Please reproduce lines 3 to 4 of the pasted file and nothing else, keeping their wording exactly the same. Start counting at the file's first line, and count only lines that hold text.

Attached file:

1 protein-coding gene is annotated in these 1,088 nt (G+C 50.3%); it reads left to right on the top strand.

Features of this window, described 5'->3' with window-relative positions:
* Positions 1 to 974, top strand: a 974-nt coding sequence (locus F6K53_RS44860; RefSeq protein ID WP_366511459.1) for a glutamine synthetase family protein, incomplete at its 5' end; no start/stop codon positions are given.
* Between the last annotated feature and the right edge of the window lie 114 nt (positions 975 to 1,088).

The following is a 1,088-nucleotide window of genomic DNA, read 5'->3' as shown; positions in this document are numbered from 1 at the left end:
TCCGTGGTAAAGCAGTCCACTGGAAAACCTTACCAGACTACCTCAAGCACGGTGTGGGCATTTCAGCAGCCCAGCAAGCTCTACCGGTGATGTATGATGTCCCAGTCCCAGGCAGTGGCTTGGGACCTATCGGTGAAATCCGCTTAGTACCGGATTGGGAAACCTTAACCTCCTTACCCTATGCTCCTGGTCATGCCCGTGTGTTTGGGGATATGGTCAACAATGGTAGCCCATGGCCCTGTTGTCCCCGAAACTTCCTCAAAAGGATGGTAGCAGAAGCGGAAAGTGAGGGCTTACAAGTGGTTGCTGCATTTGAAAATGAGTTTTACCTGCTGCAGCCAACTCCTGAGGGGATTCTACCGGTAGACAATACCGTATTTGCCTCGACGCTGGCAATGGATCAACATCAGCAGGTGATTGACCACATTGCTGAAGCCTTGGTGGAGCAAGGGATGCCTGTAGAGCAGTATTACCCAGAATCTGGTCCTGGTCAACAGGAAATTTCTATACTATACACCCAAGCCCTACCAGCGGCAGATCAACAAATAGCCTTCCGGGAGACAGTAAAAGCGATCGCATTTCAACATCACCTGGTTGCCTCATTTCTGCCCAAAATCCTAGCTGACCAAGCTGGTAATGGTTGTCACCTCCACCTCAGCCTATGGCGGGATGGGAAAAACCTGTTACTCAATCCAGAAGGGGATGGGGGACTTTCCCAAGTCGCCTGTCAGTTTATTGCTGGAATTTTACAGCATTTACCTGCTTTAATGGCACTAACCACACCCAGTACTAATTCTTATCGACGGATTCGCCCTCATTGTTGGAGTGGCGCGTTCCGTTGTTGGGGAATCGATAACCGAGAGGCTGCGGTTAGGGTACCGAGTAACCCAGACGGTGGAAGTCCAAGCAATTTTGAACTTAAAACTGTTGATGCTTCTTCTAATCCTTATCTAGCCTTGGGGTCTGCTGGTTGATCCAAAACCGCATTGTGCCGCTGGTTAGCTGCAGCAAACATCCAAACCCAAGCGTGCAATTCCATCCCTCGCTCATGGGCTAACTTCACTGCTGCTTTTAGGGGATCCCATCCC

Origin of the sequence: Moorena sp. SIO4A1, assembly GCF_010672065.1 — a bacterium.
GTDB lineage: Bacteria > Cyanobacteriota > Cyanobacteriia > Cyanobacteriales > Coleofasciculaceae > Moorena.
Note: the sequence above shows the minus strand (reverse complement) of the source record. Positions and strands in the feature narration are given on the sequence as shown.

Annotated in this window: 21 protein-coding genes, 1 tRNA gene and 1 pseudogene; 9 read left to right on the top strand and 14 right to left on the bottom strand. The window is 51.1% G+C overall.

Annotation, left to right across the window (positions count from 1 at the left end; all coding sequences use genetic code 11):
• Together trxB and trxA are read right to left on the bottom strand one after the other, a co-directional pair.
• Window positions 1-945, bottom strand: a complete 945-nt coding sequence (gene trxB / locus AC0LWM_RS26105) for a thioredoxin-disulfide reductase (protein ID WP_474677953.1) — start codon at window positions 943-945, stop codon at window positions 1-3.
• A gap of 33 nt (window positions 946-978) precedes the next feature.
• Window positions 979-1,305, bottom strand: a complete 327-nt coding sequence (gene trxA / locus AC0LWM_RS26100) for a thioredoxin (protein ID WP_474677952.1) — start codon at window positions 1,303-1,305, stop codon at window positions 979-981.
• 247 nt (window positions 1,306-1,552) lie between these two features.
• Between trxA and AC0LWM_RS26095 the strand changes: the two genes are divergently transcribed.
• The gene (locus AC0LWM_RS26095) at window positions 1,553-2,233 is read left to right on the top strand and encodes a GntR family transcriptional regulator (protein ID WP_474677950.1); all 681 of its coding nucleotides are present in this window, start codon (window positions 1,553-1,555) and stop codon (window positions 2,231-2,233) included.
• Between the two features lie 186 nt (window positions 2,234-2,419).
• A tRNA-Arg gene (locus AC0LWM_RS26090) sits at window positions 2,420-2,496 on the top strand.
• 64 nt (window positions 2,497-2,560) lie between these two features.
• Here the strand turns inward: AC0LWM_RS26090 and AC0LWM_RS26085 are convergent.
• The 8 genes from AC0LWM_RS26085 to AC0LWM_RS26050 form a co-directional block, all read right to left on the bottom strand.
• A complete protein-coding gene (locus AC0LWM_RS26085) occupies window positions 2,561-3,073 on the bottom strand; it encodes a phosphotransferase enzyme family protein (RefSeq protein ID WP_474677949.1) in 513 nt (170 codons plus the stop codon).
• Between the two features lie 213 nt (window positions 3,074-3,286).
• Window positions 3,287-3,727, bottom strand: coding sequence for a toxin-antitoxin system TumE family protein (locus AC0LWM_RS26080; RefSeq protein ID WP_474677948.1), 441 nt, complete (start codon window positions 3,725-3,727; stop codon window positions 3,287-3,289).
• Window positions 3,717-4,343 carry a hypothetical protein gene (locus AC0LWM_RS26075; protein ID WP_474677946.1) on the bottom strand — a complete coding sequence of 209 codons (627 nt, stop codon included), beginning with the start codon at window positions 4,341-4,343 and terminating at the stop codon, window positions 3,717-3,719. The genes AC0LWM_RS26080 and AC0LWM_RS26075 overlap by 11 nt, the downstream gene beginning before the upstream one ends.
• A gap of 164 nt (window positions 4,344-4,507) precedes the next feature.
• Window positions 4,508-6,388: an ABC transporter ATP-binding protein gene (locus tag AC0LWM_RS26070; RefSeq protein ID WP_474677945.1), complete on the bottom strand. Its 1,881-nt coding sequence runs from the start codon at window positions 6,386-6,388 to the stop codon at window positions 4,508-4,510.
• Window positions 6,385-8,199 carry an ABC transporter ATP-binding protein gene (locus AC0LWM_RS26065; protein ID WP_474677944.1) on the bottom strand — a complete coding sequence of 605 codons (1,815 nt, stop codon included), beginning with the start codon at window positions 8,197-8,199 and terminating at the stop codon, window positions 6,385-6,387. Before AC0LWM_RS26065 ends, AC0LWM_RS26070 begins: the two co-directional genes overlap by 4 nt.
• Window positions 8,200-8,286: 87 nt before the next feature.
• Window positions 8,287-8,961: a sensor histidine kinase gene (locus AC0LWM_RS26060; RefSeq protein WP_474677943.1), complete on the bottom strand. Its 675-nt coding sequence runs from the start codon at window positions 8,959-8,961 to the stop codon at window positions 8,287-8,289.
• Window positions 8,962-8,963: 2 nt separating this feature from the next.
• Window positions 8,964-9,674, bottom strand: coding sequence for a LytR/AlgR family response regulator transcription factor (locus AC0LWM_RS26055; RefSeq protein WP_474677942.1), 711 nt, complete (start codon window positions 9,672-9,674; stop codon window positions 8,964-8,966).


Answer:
* Positions 1 to 974, top strand: a 974-nt coding sequence (locus F6K53_RS44860; RefSeq protein ID WP_366511459.1) for a glutamine synthetase family protein, incomplete at its 5' end; no start/stop codon positions are given.
* Between the last annotated feature and the right edge of the window lie 114 nt (positions 975 to 1,088).